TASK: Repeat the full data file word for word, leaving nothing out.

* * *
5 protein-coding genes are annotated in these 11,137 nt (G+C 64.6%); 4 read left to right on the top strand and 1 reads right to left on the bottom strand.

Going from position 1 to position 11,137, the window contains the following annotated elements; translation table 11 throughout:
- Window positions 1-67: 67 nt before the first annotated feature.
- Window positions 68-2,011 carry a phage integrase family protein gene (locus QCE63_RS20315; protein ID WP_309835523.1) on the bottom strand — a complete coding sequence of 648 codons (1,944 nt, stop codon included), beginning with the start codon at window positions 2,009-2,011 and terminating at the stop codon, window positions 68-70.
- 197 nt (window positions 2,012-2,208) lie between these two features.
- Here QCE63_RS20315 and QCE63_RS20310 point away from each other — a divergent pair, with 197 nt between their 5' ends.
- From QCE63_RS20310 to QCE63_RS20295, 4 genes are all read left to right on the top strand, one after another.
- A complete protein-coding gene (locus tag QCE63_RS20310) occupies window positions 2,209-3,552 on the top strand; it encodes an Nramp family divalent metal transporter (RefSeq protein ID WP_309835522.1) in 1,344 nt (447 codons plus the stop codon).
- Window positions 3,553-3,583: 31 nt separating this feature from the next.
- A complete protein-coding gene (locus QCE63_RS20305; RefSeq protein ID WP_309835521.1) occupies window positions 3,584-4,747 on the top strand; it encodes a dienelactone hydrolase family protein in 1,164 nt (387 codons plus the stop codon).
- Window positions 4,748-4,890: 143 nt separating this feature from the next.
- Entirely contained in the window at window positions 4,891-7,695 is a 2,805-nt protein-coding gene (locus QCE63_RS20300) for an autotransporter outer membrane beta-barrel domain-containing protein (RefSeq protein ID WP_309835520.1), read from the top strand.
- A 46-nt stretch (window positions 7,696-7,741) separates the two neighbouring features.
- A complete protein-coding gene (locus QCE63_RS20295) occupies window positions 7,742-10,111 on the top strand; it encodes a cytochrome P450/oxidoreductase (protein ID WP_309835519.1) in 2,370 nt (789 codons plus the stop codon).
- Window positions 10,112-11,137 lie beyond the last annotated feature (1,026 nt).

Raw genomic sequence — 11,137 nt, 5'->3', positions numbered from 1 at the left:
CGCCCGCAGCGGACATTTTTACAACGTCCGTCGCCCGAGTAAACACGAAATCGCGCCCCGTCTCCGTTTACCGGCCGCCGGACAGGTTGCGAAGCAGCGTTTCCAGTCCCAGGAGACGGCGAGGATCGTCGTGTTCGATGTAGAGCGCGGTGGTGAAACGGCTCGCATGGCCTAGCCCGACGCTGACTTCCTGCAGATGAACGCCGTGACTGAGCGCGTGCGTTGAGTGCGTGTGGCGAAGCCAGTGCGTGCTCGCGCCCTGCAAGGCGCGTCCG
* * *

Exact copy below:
5 protein-coding genes are annotated in these 11,137 nt (G+C 64.6%); 4 read left to right on the top strand and 1 reads right to left on the bottom strand.

Going from position 1 to position 11,137, the window contains the following annotated elements; translation table 11 throughout:
- Window positions 1-67: 67 nt before the first annotated feature.
- Window positions 68-2,011 carry a phage integrase family protein gene (locus QCE63_RS20315; protein ID WP_309835523.1) on the bottom strand — a complete coding sequence of 648 codons (1,944 nt, stop codon included), beginning with the start codon at window positions 2,009-2,011 and terminating at the stop codon, window positions 68-70.
- 197 nt (window positions 2,012-2,208) lie between these two features.
- Here QCE63_RS20315 and QCE63_RS20310 point away from each other — a divergent pair, with 197 nt between their 5' ends.
- From QCE63_RS20310 to QCE63_RS20295, 4 genes are all read left to right on the top strand, one after another.
- A complete protein-coding gene (locus tag QCE63_RS20310) occupies window positions 2,209-3,552 on the top strand; it encodes an Nramp family divalent metal transporter (RefSeq protein ID WP_309835522.1) in 1,344 nt (447 codons plus the stop codon).
- Window positions 3,553-3,583: 31 nt separating this feature from the next.
- A complete protein-coding gene (locus QCE63_RS20305; RefSeq protein ID WP_309835521.1) occupies window positions 3,584-4,747 on the top strand; it encodes a dienelactone hydrolase family protein in 1,164 nt (387 codons plus the stop codon).
- Window positions 4,748-4,890: 143 nt separating this feature from the next.
- Entirely contained in the window at window positions 4,891-7,695 is a 2,805-nt protein-coding gene (locus QCE63_RS20300) for an autotransporter outer membrane beta-barrel domain-containing protein (RefSeq protein ID WP_309835520.1), read from the top strand.
- A 46-nt stretch (window positions 7,696-7,741) separates the two neighbouring features.
- A complete protein-coding gene (locus QCE63_RS20295) occupies window positions 7,742-10,111 on the top strand; it encodes a cytochrome P450/oxidoreductase (protein ID WP_309835519.1) in 2,370 nt (789 codons plus the stop codon).
- Window positions 10,112-11,137 lie beyond the last annotated feature (1,026 nt).

Raw genomic sequence — 11,137 nt, 5'->3', positions numbered from 1 at the left:
CGCCCGCAGCGGACATTTTTACAACGTCCGTCGCCCGAGTAAACACGAAATCGCGCCCCGTCTCCGTTTACCGGCCGCCGGACAGGTTGCGAAGCAGCGTTTCCAGTCCCAGGAGACGGCGAGGATCGTCGTGTTCGATGTAGAGCGCGGTGGTGAAACGGCTCGCATGGCCTAGCCCGACGCTGACTTCCTGCAGATGAACGCCGTGACTGAGCGCGTGCGTTGAGTGCGTGTGGCGAAGCCAGTGCGTGCTCGCGCCCTGCAAGGCGCGTCCG